Malpractice insurance: around the country

In West Virginia, insurer NCRIC was paying out $1.07 in claims for every $1 in premiums collected; it almost left the state until regulators allowed them to raise rates to make up the difference. Of course, some doctors can’t afford the new rates, and have had to stop practicing at hospitals and nursing homes that require insurance. ATLA once again blames the insurance companies for failing to invest premiums in such a way to pay the rising claims. The insurer’s problems were exacerbated when a D.C. jury levied a $18 million countersuit verdict against NCRIC when it tried to collect $3 million in unpaid premiums from the defunct Columbia Hospital for Women Medical Center. (Dina ElBoghdady, “D.C. Malpractice Insurer Feels Squeeze”, Washington Post, Sep. 6).

In Illinois, the political debate continues over the need for tort reform, as doctors continue to flee the state. Ed Murnane, of the Illinois Civil Justice League, notes that 40% of the doctors in St. Clair and Madison Counties have been named as defendants in lawsuits between 2000 and 2003; even though the overwhelming majority of plaintiffs collect nothing from such cases, the costs of defense are high. (Mark Samuels, “Group: Tort Reform Can Stop Malpractice Crisis”, The Southern, Sep. 3; Rob Stroud and Herb Meeker, “Illinois physicians say insurance rates are driving them out of state”, Journal Gazette/Times-Courier, Sep. 3).

An editorial signed by 25 Washington County, Maryland doctors protests the legislature’s failure to reform the medical malpractice system. (“Lawsuits will drive doctors away”, The Herald-Mail, Sep. 5).

In Nevada, the trial lawyers groups are trying to obstruct reform by putting forward faux reform measures on the initiative ballot that would wipe out the real reform measure, Question 3. For example, Question 5, proposes penalties for filing or defending “frivolous” lawsuits–but redefines “frivolous” to narrow the classification as to be meaningless. At the same time, it bars the legislature from ever implementing caps. An earlier attempt to stop Question 3 with a last-minute lawsuit failed. (Tanya Albert, “Nevada tort reform ballot fight now brewing”, American Medical News, Sep. 13; AP, Aug. 25; No on 4 and 5 website).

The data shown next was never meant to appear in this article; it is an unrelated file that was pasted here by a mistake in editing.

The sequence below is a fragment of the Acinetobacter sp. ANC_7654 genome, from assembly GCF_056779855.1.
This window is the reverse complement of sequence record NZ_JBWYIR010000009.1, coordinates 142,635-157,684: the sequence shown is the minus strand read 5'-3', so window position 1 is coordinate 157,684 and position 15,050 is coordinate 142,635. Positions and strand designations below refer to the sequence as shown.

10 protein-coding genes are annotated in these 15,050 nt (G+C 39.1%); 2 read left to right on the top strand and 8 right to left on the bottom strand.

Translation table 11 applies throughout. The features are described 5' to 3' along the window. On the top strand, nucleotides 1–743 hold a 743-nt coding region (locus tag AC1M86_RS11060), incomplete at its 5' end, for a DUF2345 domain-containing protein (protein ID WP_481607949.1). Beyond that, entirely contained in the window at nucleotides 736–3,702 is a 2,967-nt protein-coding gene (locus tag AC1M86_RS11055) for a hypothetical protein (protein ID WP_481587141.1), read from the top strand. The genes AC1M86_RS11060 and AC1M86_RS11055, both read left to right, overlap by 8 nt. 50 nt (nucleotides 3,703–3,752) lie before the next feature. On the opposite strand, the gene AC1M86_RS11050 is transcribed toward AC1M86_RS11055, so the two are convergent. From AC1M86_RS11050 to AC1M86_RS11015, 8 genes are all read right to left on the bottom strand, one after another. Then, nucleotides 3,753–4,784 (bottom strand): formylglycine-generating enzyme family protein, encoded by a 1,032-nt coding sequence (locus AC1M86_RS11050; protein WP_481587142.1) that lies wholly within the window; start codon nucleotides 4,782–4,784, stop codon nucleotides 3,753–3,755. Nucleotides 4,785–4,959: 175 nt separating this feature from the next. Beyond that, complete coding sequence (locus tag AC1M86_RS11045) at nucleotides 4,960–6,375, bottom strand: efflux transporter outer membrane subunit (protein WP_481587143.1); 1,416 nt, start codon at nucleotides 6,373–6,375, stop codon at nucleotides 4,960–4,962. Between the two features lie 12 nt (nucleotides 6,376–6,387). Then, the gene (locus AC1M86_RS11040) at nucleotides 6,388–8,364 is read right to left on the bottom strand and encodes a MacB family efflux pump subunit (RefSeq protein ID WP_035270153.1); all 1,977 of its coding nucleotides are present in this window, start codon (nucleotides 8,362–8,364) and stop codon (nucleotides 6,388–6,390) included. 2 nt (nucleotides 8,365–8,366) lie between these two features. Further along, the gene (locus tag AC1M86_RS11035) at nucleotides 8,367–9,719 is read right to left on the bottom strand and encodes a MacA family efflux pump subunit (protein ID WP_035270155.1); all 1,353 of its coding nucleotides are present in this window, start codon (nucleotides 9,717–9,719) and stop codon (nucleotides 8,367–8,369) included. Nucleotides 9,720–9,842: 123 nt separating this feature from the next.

Washington state doctors are traditionally politics-free, but the medical malpractice crisis could change that and force them to lobby for the reform Initiative 330. “‘Physicians in the main have an aversion to mixing politics with their professional medical practice,’ said Dr. Kevin Ware, president of the county medical society. ‘But under the current circumstances, the need for malpractice insurance reform is so desperate that physicians are having to look seriously at departing from that custom.'” (Sharon Salyer, “Doctors may lift ban on politics”, The Herald, Sep. 6; Wallace blog, Aug. 31).

Wyoming has lost 10 percent of its doctors in the last eighteen months, and the state’s largest malpractice carrier will stop renewing policies October 1. A constitutional amendment is necessary for reform there. (Lee Lockhart, “Lawmaker predicts heated debate over damage caps”, Casper Star Tribune, Aug. 27).

One Comment

  • au revoir, summer

    encore summer favorites for an almost